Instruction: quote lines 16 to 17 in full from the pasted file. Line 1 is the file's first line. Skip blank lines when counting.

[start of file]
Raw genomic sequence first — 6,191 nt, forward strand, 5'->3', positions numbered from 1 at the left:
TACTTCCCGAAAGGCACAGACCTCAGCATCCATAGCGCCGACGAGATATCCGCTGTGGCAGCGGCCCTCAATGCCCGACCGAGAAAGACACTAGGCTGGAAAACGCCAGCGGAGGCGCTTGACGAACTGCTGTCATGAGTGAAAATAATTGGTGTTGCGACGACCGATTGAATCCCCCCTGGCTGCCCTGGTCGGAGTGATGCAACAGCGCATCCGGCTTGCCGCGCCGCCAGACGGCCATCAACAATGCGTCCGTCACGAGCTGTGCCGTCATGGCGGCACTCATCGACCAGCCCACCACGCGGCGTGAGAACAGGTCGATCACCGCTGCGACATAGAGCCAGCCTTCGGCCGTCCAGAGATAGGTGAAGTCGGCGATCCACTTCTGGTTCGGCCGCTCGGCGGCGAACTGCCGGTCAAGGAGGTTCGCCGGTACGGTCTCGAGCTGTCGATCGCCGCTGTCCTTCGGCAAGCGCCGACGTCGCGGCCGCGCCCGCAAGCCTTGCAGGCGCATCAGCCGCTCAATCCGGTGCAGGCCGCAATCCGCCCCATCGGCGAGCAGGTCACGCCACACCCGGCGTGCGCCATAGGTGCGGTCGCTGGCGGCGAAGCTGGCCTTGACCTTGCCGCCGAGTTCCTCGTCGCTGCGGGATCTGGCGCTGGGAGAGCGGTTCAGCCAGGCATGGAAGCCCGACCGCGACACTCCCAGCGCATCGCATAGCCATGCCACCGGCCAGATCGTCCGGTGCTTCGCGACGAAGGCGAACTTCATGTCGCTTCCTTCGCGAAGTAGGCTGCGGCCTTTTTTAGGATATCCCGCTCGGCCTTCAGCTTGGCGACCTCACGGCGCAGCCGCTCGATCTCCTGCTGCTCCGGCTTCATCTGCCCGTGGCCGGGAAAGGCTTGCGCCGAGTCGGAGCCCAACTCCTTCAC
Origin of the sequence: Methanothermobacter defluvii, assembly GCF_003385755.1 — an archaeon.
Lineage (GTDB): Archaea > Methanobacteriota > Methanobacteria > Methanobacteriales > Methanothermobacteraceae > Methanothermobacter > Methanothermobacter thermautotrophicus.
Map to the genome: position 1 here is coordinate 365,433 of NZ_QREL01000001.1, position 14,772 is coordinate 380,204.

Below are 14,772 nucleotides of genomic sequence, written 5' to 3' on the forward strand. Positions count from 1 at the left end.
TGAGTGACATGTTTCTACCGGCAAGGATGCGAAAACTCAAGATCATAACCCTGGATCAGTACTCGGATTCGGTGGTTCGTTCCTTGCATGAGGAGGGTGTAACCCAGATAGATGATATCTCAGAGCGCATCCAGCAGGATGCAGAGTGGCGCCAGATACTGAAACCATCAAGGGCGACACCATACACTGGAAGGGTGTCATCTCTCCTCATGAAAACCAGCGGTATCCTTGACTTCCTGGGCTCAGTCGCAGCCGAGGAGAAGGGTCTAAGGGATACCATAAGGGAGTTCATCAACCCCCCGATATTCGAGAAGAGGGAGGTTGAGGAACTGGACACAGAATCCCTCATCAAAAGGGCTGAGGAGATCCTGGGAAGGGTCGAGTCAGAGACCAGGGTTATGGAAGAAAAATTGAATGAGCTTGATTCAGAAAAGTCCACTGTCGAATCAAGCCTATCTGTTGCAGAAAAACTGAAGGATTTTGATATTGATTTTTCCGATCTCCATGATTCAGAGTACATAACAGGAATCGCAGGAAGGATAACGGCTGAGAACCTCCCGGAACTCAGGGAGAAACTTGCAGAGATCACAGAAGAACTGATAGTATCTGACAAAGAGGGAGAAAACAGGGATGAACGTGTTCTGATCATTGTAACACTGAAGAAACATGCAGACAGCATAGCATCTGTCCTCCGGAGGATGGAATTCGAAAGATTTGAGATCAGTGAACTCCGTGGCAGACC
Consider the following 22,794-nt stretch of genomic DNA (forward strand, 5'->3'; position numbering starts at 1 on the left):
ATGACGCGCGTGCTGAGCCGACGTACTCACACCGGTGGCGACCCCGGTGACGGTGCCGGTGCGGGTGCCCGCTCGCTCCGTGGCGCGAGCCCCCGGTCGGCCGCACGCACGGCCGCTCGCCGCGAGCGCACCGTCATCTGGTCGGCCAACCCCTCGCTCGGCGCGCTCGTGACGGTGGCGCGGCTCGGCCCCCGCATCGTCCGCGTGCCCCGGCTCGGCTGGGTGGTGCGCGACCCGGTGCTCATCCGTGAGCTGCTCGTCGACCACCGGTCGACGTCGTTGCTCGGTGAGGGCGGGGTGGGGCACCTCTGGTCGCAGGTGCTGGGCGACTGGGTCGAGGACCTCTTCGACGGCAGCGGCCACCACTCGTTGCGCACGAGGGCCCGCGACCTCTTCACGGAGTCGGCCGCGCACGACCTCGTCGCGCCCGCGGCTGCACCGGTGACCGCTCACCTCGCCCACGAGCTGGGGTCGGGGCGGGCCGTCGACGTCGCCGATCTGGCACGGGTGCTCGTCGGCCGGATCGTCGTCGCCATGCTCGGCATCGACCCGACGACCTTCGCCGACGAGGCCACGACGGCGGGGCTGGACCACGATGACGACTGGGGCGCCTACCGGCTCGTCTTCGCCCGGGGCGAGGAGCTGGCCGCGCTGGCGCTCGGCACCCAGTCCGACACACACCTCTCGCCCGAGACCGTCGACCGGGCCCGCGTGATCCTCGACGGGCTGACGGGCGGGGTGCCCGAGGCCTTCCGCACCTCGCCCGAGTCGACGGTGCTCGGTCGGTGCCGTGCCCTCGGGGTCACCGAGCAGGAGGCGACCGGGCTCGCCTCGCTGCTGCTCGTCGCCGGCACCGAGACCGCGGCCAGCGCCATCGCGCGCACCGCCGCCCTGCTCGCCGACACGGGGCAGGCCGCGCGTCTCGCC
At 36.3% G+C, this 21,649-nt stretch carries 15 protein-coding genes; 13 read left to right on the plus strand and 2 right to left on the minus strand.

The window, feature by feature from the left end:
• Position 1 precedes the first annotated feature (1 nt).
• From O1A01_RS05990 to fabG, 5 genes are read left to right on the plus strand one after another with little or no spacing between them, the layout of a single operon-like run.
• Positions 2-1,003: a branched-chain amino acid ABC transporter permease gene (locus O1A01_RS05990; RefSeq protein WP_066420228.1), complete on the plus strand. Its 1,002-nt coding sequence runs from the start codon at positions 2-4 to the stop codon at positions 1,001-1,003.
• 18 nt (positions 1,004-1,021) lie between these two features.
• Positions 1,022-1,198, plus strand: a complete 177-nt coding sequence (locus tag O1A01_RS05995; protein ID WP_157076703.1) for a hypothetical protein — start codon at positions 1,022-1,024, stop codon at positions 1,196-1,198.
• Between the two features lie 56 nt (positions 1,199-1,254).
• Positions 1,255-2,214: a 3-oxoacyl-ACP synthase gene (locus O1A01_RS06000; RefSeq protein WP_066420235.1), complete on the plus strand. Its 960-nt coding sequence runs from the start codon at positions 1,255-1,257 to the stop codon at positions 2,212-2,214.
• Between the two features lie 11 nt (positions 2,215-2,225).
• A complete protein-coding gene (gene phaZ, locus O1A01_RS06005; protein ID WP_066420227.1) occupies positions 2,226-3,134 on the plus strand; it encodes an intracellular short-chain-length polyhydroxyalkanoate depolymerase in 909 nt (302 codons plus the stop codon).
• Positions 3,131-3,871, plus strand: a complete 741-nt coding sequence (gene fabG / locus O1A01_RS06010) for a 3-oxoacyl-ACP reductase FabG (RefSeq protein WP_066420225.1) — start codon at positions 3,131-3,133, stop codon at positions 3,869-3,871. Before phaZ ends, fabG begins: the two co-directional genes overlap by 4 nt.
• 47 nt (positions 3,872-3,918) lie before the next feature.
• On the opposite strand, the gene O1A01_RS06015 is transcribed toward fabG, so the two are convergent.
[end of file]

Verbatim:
• Positions 1,022-1,198, plus strand: a complete 177-nt coding sequence (locus tag O1A01_RS05995; protein ID WP_157076703.1) for a hypothetical protein — start codon at positions 1,022-1,024, stop codon at positions 1,196-1,198.
• Between the two features lie 56 nt (positions 1,199-1,254).